# Permutation

of $n$ elements

A finite sequence of length $n$ in which all the elements are different, i.e. a permutation is an arrangement of $n$ elements without repetition. The number of permutations is $n!$.

Usually, one takes as the elements to be permuted the elements of the set $\mathbf Z _ {n} = \{ 1 \dots n \}$; a one-to-one mapping $\pi$ of $\mathbf Z _ {n}$ onto itself defines the permutation $\overline \pi \; = ( \pi ( 1) \dots \pi ( n))$. The mapping $\pi$ is also called a substitution of $\mathbf Z _ {n}$. Many problems related to the enumeration of permutations are formulated in terms of substitutions, such as, for example, the enumeration of permutations with various restrictions on the positions of the permuted elements (cf. e.g. [1], [2]). A permutation $\overline \pi \;$ can be regarded as an ordered set consisting of $n$ elements if one assumes that $\pi ( i)$ precedes $\pi ( i+ 1)$, $i = 1 \dots n$.

Examples. 1) The pair $\{ \pi ( i) , \pi ( j) \}$ forms an inversion in $\overline \pi \;$ if $\pi ( i) > \pi ( j)$ for $i < j$; if $a _ {r}$ is the number of permutations of $n$ elements with $r$ inversions, then

$$\sum _ { r= } 0 ^ { \left ( \begin{array}{c} n \\ 2 \end{array} \right ) } a _ {r} x ^ {r} = \ \frac{( 1- x) \dots ( 1- x ^ {n} ) }{( 1- x) ^ {n} } .$$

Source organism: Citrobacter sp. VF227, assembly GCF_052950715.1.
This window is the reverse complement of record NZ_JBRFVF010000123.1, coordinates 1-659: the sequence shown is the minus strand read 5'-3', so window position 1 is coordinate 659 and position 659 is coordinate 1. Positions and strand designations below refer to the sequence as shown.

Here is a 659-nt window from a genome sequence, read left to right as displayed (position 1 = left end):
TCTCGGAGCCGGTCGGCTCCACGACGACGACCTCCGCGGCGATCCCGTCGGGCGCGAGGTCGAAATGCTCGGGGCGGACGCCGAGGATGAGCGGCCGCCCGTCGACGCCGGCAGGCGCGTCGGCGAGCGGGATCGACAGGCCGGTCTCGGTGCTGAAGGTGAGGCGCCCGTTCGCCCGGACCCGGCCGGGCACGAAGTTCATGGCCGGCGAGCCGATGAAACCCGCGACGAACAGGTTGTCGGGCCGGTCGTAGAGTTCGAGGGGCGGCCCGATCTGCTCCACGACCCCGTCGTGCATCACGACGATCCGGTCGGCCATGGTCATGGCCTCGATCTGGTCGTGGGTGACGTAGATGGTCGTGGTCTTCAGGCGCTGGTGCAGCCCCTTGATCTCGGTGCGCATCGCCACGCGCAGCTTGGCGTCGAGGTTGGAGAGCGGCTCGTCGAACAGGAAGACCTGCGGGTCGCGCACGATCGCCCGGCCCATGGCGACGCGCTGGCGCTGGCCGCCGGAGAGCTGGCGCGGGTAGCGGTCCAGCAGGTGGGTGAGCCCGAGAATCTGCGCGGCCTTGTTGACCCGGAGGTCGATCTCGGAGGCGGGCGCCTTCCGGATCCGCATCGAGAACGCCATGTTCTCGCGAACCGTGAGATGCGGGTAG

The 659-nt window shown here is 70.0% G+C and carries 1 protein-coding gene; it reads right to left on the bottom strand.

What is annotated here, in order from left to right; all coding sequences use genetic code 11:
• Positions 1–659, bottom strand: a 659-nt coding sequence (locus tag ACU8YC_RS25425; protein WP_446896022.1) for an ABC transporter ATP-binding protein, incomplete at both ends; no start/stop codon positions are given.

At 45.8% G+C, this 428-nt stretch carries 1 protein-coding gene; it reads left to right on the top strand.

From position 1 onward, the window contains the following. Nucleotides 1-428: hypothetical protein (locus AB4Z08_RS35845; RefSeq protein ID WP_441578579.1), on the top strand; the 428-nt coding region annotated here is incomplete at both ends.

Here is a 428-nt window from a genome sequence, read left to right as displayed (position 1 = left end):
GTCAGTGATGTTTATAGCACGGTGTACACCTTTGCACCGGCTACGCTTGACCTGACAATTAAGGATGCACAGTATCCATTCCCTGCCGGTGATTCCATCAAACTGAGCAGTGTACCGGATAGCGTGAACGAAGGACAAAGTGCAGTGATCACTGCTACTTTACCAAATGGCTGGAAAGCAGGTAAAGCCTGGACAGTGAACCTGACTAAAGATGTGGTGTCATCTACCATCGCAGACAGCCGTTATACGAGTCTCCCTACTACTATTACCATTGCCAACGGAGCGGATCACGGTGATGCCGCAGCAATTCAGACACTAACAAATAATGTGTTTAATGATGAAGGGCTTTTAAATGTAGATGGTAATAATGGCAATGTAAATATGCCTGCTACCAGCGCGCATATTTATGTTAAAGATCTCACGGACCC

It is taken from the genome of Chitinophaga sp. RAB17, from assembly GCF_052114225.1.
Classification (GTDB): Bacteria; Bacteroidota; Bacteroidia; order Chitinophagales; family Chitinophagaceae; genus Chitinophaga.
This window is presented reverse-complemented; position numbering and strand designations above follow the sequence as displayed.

2) If $b _ {n}$ is the number of permutations $\overline \pi \;$ consisting of $n$ elements such that $\pi ( i) > \pi ( i- 1)$ for $i$ even and $\pi ( i) < \pi ( i- 1)$ for $i$ odd, then

$$\sum _ { n= } 0 ^ \infty b _ {n} \frac{x ^ {n} }{n!} = \mathop{\rm tan} x + \mathop{\rm sec} x.$$

Often a permutation is defined to be a bijective mapping of a finite set onto itself, i.e. a substitution (cf. also Permutation of a set).

#### References

 [1] V.N. Sachkov, "Combinatorial methods in discrete mathematics" , Moscow (1977) (In Russian) [2] J. Riordan, "An introduction to combinational analysis" , Wiley (1958)